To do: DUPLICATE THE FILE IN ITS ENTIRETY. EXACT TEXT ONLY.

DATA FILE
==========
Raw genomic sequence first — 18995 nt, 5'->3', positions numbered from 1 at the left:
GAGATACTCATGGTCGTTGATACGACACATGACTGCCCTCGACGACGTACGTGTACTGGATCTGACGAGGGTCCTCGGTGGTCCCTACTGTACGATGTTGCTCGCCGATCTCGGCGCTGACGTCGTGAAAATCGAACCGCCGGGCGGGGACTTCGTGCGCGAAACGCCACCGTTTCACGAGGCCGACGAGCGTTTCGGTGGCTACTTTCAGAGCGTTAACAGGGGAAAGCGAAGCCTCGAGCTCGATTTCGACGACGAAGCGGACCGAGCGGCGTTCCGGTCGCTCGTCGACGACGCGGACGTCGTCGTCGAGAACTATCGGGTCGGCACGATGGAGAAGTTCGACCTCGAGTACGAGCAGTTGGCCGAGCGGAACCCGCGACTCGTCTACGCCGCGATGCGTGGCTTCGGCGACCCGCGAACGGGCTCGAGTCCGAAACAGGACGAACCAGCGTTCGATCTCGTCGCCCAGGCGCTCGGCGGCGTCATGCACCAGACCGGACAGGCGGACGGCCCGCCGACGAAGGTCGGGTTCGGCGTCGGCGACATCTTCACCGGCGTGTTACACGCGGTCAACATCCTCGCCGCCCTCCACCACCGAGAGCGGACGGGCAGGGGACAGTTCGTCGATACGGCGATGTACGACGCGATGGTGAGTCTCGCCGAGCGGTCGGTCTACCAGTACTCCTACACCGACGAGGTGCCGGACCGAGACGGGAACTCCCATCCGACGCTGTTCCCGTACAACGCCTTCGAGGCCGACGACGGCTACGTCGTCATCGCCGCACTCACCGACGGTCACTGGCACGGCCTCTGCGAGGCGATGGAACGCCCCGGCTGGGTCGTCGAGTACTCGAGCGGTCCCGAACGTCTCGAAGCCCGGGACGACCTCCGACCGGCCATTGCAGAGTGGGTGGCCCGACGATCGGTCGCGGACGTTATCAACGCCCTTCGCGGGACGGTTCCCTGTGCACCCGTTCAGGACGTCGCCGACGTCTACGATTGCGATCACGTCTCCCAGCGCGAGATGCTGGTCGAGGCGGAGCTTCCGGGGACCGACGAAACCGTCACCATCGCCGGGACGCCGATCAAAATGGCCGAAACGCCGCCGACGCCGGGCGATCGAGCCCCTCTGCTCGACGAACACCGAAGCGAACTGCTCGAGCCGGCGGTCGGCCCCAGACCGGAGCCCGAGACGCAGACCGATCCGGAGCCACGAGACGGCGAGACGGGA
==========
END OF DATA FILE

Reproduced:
Raw genomic sequence first — 18995 nt, 5'->3', positions numbered from 1 at the left:
GAGATACTCATGGTCGTTGATACGACACATGACTGCCCTCGACGACGTACGTGTACTGGATCTGACGAGGGTCCTCGGTGGTCCCTACTGTACGATGTTGCTCGCCGATCTCGGCGCTGACGTCGTGAAAATCGAACCGCCGGGCGGGGACTTCGTGCGCGAAACGCCACCGTTTCACGAGGCCGACGAGCGTTTCGGTGGCTACTTTCAGAGCGTTAACAGGGGAAAGCGAAGCCTCGAGCTCGATTTCGACGACGAAGCGGACCGAGCGGCGTTCCGGTCGCTCGTCGACGACGCGGACGTCGTCGTCGAGAACTATCGGGTCGGCACGATGGAGAAGTTCGACCTCGAGTACGAGCAGTTGGCCGAGCGGAACCCGCGACTCGTCTACGCCGCGATGCGTGGCTTCGGCGACCCGCGAACGGGCTCGAGTCCGAAACAGGACGAACCAGCGTTCGATCTCGTCGCCCAGGCGCTCGGCGGCGTCATGCACCAGACCGGACAGGCGGACGGCCCGCCGACGAAGGTCGGGTTCGGCGTCGGCGACATCTTCACCGGCGTGTTACACGCGGTCAACATCCTCGCCGCCCTCCACCACCGAGAGCGGACGGGCAGGGGACAGTTCGTCGATACGGCGATGTACGACGCGATGGTGAGTCTCGCCGAGCGGTCGGTCTACCAGTACTCCTACACCGACGAGGTGCCGGACCGAGACGGGAACTCCCATCCGACGCTGTTCCCGTACAACGCCTTCGAGGCCGACGACGGCTACGTCGTCATCGCCGCACTCACCGACGGTCACTGGCACGGCCTCTGCGAGGCGATGGAACGCCCCGGCTGGGTCGTCGAGTACTCGAGCGGTCCCGAACGTCTCGAAGCCCGGGACGACCTCCGACCGGCCATTGCAGAGTGGGTGGCCCGACGATCGGTCGCGGACGTTATCAACGCCCTTCGCGGGACGGTTCCCTGTGCACCCGTTCAGGACGTCGCCGACGTCTACGATTGCGATCACGTCTCCCAGCGCGAGATGCTGGTCGAGGCGGAGCTTCCGGGGACCGACGAAACCGTCACCATCGCCGGGACGCCGATCAAAATGGCCGAAACGCCGCCGACGCCGGGCGATCGAGCCCCTCTGCTCGACGAACACCGAAGCGAACTGCTCGAGCCGGCGGTCGGCCCCAGACCGGAGCCCGAGACGCAGACCGATCCGGAGCCACGAGACGGCGAGACGGGA